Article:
Jessy Lanza

Jessy Lanza


Like many I suspect, my first introduction to Jessy Lanza was via her guest appearance on Caribou’s Our Love album track ‘Second Chance’. Her cooly detached vocal fitted in perfectly with Caribou’s slinky dance music, and I was smitten. Now, with two might fine solo albums under her belt, I’m finally getting to see her after a mate had been telling me ‘you really should see Jessy Lanza’ every time I went to a festival over the last few years, but somehow failing each time. Turns out I was missing a treat.

In the packed environs of the wonderfully dingy Soup Kitchen basement, Jessy comes on to the stage with just a drummer and what can only be described as a fuck load of electronic equipment. She sets up the restless synth line of ‘New Ogi’ from her latest album Oh No, letting it wander for a few minutes before she joins in with those hazy, sweet vocals. What follows for the next 15 mins or so is a masterclass in minimal RnB, Lanza singing over crisp beats and stabs of keys, ‘5785021’ and ‘Fuck Diamond’ from her debut superb album Pull My Hair Back making me shuffle my feet and bob my head like someone else is controlling them, in a trance at how effortlessly brilliant she’s being up there.

Then things change. It starts with ‘Going Somewhere’, the beats become faster, the drumming heavier, Lanza stepping out from behind her equipment to take front stage and turn the Soup Kitchen from a place where people are nodding their heads in appreciation to a night club where people are moving their whole bodies. The incredible one-two of ‘VV Violence’ and ‘Never Enough’ get the assembled crowd whooping and hollering, Lanza’s brilliant voice doing vocal gymnastics over the beats, her endearing dancing at the front of the stage encouraging people to do the same. When she’s behind her equipment programming drums and manipulating sounds, her drummer sits opposite her live drumming along, never missing a beat despite time changes and u-turns galore, it’s so impressive to watch and hear.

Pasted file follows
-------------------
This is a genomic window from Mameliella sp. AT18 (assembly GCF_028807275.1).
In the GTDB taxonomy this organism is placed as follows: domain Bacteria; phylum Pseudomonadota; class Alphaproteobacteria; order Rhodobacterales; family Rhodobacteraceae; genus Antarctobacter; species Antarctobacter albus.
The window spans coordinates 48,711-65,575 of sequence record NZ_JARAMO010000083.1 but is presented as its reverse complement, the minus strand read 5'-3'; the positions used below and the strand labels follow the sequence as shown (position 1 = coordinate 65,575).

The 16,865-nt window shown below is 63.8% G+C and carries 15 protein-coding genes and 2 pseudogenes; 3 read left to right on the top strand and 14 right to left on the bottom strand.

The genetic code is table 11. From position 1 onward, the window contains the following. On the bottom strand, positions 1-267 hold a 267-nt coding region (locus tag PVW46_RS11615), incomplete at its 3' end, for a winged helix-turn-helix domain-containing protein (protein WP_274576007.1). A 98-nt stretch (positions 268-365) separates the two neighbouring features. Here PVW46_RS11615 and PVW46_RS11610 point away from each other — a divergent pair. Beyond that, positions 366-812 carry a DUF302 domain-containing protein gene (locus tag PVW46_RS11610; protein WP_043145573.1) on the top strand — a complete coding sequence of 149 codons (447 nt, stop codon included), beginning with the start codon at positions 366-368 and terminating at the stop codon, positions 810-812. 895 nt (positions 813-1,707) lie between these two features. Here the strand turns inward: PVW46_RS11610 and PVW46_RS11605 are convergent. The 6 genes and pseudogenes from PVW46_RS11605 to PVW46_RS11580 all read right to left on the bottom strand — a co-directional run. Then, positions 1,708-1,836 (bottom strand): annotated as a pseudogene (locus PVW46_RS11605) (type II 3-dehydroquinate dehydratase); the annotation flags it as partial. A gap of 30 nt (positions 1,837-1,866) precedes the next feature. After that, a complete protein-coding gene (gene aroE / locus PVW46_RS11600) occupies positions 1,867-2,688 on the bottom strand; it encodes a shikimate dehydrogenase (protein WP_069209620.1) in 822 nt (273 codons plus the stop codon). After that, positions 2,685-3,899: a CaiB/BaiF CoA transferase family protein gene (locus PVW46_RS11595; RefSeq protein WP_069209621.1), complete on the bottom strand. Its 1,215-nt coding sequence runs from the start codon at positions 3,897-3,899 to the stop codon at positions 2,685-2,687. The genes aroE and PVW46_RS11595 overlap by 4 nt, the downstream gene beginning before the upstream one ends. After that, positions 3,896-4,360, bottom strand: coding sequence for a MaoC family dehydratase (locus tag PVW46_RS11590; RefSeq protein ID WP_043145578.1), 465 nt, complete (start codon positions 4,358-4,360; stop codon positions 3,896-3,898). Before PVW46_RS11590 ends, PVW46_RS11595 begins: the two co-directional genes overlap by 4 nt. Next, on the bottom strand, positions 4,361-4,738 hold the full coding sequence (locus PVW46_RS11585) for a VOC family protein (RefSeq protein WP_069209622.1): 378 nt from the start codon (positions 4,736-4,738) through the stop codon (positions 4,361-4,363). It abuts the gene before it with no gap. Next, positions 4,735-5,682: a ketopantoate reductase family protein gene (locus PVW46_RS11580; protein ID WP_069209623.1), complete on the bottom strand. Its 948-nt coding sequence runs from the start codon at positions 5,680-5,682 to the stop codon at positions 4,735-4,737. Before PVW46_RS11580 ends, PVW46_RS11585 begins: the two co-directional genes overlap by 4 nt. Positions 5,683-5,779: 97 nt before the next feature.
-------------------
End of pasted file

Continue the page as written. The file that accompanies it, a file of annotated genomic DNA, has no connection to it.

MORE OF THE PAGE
She plays everything you could want to hear from across her two albums, mixing the more RnB elements of her debut with the more dance orientated tunes from her second, and it works so incredibly well that when she leaves the stage after about 50 minutes it feel like we’ve been there for about 10. After the world’s shortest demand for an encore she’s back to finish with the title tack of her second album, ‘Oh No’, a final pounding send off for the adoring crowd, the sirens of the synths acting as a call to arms for people to throw theirs up and dance like nobody’s watching. After she’s finished she comes back out front to chat with punters, sign vinyl, and generally be a lovely person. After tonight I’ve gone from being a little in love to fully in love with her, and can only hope more and more people discover her and fall hook line and sinker in the same way as me.

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